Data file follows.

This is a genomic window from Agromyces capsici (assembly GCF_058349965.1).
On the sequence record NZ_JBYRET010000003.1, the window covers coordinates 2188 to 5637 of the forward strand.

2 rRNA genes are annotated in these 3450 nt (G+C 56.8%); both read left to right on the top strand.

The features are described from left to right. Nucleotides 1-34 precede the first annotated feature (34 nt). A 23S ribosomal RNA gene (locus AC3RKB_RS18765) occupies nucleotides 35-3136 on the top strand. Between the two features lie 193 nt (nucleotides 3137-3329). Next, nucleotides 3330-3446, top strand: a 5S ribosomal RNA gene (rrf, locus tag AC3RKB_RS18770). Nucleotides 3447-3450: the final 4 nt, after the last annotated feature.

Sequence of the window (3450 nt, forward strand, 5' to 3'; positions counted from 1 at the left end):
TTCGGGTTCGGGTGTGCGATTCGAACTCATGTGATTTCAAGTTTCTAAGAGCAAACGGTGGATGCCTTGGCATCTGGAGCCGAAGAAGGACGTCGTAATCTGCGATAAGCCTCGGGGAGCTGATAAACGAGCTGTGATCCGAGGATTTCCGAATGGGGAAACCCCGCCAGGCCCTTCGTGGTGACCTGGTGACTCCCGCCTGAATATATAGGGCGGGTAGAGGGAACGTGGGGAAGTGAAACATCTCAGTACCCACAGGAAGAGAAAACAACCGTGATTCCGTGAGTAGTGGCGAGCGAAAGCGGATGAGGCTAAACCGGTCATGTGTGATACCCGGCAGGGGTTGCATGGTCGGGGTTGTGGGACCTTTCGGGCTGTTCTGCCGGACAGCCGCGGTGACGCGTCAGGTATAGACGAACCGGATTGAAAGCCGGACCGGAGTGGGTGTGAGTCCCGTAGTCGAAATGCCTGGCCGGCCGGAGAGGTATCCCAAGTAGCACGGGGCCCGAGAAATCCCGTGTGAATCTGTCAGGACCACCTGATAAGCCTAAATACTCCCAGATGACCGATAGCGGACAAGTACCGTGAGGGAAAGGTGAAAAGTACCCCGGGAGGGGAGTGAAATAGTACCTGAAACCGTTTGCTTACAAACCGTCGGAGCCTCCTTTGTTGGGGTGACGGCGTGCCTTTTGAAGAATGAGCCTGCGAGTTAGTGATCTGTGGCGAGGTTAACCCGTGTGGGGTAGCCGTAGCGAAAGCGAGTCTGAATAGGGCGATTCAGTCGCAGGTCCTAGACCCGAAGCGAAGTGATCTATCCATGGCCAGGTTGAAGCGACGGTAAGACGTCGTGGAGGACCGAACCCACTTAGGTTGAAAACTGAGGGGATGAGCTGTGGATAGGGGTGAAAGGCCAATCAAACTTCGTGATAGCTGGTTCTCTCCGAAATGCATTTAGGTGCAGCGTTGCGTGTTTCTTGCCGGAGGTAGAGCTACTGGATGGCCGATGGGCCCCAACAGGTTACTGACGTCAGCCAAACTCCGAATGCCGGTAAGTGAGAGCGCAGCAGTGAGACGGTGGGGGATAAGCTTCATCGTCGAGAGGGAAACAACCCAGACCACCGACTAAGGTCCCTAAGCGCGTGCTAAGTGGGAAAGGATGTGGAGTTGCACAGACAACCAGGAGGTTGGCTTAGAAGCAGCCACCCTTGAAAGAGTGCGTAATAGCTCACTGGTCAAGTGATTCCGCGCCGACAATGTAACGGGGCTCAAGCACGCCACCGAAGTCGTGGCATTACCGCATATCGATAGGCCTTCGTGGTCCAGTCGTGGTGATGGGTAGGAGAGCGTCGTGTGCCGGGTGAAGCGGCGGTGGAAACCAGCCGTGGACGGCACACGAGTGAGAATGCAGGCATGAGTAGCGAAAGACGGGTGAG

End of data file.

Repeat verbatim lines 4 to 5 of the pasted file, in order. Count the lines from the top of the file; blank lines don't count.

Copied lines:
The features are described from left to right. Nucleotides 1-34 precede the first annotated feature (34 nt). A 23S ribosomal RNA gene (locus AC3RKB_RS18765) occupies nucleotides 35-3136 on the top strand. Between the two features lie 193 nt (nucleotides 3137-3329). Next, nucleotides 3330-3446, top strand: a 5S ribosomal RNA gene (rrf, locus tag AC3RKB_RS18770). Nucleotides 3447-3450: the final 4 nt, after the last annotated feature.

Sequence of the window (3450 nt, forward strand, 5' to 3'; positions counted from 1 at the left end):